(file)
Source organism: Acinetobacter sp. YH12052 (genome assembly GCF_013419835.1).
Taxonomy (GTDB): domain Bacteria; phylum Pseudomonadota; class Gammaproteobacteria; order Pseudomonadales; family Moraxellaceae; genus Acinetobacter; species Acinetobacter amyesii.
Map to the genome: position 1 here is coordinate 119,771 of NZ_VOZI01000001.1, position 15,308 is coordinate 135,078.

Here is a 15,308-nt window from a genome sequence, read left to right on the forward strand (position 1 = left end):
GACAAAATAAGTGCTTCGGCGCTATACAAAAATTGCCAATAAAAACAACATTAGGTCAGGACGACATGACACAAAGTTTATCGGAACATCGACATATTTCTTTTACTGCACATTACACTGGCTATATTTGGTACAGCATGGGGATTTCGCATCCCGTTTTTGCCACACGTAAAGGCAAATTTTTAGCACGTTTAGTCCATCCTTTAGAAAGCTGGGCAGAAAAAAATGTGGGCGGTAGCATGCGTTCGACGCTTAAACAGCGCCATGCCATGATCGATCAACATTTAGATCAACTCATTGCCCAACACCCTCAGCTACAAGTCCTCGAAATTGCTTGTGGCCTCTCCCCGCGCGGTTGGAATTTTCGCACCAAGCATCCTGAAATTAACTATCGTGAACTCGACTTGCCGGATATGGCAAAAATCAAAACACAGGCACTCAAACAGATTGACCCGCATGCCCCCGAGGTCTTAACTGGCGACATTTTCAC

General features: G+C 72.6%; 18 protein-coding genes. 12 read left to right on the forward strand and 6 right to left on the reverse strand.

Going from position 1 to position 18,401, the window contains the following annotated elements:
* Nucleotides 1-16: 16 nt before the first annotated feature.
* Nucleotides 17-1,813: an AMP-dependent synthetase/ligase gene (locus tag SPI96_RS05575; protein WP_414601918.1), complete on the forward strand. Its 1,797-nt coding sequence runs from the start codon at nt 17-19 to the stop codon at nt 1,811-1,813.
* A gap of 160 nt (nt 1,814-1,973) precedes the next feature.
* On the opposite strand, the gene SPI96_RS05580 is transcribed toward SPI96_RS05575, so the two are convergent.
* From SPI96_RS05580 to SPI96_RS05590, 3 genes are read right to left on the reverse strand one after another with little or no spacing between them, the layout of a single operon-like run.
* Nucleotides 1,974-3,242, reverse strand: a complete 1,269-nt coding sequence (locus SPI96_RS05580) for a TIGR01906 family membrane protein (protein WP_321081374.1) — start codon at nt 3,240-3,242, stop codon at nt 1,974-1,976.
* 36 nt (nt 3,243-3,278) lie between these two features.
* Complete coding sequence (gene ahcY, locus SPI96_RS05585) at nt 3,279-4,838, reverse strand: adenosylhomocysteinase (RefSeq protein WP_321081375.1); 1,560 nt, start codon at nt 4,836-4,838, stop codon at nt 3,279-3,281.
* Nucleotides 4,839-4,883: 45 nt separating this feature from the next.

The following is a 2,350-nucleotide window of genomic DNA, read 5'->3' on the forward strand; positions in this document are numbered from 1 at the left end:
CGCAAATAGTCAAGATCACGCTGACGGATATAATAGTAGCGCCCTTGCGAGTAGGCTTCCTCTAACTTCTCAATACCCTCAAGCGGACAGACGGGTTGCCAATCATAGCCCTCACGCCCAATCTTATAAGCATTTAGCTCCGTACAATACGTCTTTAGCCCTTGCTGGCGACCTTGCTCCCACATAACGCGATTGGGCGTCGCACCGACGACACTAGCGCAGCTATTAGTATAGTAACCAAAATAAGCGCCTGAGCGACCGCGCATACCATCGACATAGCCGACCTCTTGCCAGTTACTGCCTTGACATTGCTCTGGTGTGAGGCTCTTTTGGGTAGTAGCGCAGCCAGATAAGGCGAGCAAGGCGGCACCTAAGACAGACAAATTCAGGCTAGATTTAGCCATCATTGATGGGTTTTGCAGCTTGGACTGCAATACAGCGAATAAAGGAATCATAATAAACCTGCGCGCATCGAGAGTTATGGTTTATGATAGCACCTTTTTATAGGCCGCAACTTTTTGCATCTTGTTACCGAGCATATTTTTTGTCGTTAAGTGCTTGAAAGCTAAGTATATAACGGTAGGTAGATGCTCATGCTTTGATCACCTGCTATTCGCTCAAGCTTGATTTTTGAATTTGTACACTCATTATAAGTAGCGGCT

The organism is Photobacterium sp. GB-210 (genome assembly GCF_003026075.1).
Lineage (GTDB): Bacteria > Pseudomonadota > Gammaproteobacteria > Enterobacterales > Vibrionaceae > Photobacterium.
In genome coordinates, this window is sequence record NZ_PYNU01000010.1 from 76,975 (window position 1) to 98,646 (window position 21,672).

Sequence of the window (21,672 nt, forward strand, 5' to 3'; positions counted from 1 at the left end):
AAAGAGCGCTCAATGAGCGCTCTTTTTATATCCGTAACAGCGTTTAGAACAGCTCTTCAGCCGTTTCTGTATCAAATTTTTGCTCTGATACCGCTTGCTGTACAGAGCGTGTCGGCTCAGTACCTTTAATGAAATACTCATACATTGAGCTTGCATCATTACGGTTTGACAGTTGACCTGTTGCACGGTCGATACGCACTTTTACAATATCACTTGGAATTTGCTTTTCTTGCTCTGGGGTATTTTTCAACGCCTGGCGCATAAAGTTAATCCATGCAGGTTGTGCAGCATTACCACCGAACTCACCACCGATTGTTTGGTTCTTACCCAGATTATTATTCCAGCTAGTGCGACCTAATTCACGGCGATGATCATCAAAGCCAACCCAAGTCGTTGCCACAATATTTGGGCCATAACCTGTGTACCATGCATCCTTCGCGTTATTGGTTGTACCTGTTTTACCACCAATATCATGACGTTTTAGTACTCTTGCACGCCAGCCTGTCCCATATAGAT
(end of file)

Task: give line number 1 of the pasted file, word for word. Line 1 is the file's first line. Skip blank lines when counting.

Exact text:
Source organism: Acinetobacter sp. YH12052 (genome assembly GCF_013419835.1).